N.T. Wright is Surprised by Inerrancy

Over at RNS, Jonathan Merritt interviews N.T. Wright about the Bible and Inerrancy. He answers one question saying: I don’t think I’ve ever said “I am not an inerrantist.” But the controversies which gave rise to that label were strongly conditioned by a shrunken post-enlightenment rationalism, and I would hate to perpetuate that. It’s possible [Read More...]

More Reviews of Ehrman on Jesus as Divine

More reviews of Bart Ehrman’s How Jesus Became God are doing the rounds: Larry Hurtado reviews Ehrman here and then gives an amendment here. Ken Schenck looks at Ehrman and Jesus’ self-understanding here. James McGrath has comments on both. [Read more...]

Reflections on Rom 7:7-25 – Part 5 (Final)

Thesis 5: You’ll Never Understand Rom 7:7-25 Unless You’ve Seen Les Miserables There’s an amazing line in Les Miserables where Jean Valjean says, “I remember those nineteen years, a slave of the law.” Perhaps Rom 7:7-25 is meant as a speech-in-character, where the character now realizes with the hindsight of faith the futility of their life [Read More...]

Mission Czech Republic Summer 2014

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I’d like to invite you to partner with me as I serve this July in the Czech Republic. For our longterm blog readers you may remember that I have come to love deeply our brothers and sisters in Christ in the Czech. Over the course of the last three years, I have had the privilege [Read More...]

The Eschatological tension in Sanctification (from Michael Horton)

I’m currently re-reading sections of Michael Horton’s helpful volume The Christian Faith and thought his remarks about the eschatological tension in sanctification – esp. in light of certain TGC controversies – was quite apt: If taken to an extreme, the “not yet” emphasis can lead to a kind of quietism in which this world remains untouched [Read More...]

Did Jesus Make Mistakes?

Mark Driscoll gave a sermon on Acts 6 where he suggested that, as a child, it is possible that Jesus made mistakes. Mars Hill deleted some of the scenes in Driscoll’s sermon on that point, but you can see the video here, and a it has caused a little stir. Well the good folks at [Read More...]

Hell as Myth

Over at HuffPo Religion is a good piece by Jon M. Sweeney on “Hell Is a Myth – Actually, a Bunch of Myths.” Sweeney shows that much of what people believe about hell is attributable to Dante rather than to the Bible. So why do we continue to have such a fascination with the hell [Read More...]

Guest Post: Jason Hood


It was an awkward an email to get: my primary supervisor was leaving the school where I had only recently registered as a young doctoral student in New Testament. There are several possible steps; muddle through with a departed supervisor; change schools; or stay at the school and try a new supervisor. The college authorities [Read More...]

Reflections on Rom 7:7-25 – Part 4

Thesis 4: Rom 7:7-25 is an “Open” Text I want to suggest here that a little dose of reader-response criticism might actually be helpful for understanding this passage. Since Paul does not explicitly nominate the identity of the speaker in the speech, the identity of the “I” remains quite “open,” perhaps deliberately. The open-endedness of [Read More...]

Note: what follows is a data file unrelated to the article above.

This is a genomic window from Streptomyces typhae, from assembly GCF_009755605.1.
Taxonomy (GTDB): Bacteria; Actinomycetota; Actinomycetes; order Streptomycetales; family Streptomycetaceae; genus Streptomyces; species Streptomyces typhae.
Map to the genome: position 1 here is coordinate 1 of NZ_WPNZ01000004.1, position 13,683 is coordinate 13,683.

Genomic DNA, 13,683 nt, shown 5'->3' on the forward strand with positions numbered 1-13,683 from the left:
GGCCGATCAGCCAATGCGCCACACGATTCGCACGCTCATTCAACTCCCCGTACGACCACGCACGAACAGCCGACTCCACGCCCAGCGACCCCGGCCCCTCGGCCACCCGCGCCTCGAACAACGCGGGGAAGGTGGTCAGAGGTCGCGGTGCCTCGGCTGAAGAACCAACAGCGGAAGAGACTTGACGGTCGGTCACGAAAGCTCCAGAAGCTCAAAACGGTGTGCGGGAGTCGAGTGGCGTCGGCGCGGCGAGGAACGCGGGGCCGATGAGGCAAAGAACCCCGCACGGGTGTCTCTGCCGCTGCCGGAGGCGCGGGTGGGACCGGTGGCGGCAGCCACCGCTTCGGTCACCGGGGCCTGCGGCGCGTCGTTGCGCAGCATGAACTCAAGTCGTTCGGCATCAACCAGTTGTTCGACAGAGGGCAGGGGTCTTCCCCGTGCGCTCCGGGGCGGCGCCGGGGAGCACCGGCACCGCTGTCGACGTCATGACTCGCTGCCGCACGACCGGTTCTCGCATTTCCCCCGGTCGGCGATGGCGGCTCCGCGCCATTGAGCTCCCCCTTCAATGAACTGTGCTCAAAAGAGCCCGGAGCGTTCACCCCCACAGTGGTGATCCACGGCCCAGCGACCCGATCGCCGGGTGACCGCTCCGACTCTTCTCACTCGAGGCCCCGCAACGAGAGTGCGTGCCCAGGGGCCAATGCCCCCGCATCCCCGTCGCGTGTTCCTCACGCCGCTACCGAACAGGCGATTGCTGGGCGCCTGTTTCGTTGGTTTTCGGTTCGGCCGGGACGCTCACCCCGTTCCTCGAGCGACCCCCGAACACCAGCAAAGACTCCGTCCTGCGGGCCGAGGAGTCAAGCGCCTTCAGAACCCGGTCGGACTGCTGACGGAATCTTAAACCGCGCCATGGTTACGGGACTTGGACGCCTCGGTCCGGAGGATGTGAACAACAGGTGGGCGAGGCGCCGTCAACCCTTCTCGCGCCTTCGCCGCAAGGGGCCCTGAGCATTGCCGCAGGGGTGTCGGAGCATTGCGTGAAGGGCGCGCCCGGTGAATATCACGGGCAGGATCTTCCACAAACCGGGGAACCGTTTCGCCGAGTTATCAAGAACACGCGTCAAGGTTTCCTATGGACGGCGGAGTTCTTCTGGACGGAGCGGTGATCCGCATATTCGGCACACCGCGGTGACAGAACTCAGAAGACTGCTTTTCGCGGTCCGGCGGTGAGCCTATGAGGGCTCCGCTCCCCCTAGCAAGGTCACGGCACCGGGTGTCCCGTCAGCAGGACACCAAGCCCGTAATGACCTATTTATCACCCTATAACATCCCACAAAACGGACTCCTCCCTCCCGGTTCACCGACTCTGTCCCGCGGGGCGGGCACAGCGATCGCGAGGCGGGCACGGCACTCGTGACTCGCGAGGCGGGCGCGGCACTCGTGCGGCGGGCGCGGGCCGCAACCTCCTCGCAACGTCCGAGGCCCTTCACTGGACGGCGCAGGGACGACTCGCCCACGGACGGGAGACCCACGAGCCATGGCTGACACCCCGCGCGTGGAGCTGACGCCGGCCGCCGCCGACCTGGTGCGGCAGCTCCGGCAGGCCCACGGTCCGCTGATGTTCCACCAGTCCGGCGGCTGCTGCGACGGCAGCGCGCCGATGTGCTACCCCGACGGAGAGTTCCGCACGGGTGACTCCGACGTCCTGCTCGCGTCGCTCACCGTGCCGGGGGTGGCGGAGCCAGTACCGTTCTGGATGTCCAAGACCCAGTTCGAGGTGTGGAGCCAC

Reflection on Marlena Graves’s New Book: A Beautiful Disaster


The doctor opened the door for a second time while I waited in a small examination room. She apologized for delay; I’d been sitting in the empty room for 15 minutes waiting. Apparently the Infectious Disease specialist was in a meeting. She sighed with force, “Of all days he had a meeting!” My chest X-ray [Read More...]

Working for Theological Education and Religious Reconciliation in Nigeria

Over at the Aussie Bible Society website, my Ridley student Sophie Timothy has an interview with my former HTC colleagues Fraser and Dawn Jackson about their ministry in Jos in northern Nigeria. A great read if you want to know about what is happening in Nigeria and what it is like for a missionary working there. [Read more...]

Twenty-Five Blogger in One Sentence

Over at Think, Andrew Wilson sums up 25 bloggers in one sentence. Even yours truly gets a mention: Mike Bird: “You should all be Anglicans, but you can still be both biblically faithful and good-humoured about it, sport.” Plus these: Scot McKnight: “Hey, here’s an interesting leftish quotation that I’m not going to comment on [Read More...]

Book Notice: David deSilva on the Jewish Teachers of Jesus, James, and Jude

David A. deSilva The Jewish Teachers of Jesus, James, and Jude: What Earliest Christianity Learned from the Apocrypha and Pseudepigrapha Oxford: OUP, 2012. Available at Amazon.com David deSilva (Ashland Theological Seminary) has produced a book that achieves two key functions. First, it is a great introduction to apocryphal and pseudepigraphal literature (i.e., Ben Sirach, 1 [Read More...]

Larry Hurtado Reviews Bart Ehrman on HJBG

Over at his blog, Larry Hurtado reviews Bart Ehrman’s HJBG with some juicy points of affirmation and criticism. On these and a few other matters, in short, Ehrman’s discussion is misinformed, which is curious given that the jacket promotional blurb describes the book as the product of eight years of research and writing.  But, notwithstanding [Read More...]

Reflections on Rom 7:7-25 – Part 3

Thesis 3: The “I” is a composite character. There are echoes of Adam, Israel, and especially God-fearers who tried to live under the law but see in hindsight that they had always failed to keep it. To begin with, there are some striking parallels between Genesis 2–3 and Rom 7:7-25. For instance: “The serpent deceived me, [Read More...]